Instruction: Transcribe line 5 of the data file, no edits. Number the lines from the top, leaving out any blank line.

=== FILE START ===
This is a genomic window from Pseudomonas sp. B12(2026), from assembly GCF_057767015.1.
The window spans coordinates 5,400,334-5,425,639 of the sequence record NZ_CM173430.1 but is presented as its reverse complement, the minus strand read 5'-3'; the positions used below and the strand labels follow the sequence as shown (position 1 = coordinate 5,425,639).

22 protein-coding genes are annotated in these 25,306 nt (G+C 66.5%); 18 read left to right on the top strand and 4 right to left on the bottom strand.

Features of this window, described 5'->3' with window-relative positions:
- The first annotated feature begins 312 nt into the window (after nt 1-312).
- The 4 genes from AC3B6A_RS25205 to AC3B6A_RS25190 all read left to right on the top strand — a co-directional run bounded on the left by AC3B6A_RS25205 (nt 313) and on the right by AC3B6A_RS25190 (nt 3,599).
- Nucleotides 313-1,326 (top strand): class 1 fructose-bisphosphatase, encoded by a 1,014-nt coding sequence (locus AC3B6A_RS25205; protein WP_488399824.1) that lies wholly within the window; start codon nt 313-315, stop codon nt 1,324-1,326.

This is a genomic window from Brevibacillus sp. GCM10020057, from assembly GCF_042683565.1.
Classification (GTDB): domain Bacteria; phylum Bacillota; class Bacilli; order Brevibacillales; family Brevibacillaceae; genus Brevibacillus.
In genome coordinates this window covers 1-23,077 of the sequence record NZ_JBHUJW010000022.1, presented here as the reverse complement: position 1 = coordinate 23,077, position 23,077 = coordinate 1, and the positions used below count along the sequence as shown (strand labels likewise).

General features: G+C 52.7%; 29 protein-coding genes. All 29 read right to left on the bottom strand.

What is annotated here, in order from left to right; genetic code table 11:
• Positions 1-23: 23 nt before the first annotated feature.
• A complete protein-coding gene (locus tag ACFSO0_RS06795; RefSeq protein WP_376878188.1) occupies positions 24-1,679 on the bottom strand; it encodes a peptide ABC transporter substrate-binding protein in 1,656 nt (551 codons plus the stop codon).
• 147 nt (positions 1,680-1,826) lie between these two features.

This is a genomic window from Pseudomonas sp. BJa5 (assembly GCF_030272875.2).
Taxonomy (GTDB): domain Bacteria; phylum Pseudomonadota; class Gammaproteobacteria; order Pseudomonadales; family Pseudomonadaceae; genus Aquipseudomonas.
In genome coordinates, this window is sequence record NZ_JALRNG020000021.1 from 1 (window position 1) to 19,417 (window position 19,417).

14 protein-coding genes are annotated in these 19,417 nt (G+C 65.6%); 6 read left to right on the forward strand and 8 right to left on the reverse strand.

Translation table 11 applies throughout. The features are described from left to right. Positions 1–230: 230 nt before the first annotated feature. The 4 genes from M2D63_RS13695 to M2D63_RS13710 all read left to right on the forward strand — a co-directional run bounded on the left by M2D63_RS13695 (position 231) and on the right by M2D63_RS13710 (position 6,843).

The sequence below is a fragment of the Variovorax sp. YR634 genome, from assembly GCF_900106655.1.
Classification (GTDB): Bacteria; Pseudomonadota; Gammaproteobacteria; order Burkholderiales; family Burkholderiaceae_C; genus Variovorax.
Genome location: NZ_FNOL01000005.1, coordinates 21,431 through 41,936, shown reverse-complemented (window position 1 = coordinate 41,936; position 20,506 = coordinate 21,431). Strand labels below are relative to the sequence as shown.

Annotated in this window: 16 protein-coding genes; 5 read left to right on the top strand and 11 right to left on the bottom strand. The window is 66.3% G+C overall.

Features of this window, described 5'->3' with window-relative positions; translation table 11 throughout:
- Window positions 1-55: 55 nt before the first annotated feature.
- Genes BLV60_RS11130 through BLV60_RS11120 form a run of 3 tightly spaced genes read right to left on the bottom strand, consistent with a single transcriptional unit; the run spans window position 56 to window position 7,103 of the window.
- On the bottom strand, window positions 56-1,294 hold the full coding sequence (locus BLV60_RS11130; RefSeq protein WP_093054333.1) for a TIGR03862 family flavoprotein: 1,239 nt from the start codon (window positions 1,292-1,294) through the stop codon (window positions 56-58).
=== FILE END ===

- The first annotated feature begins 312 nt into the window (after nt 1-312).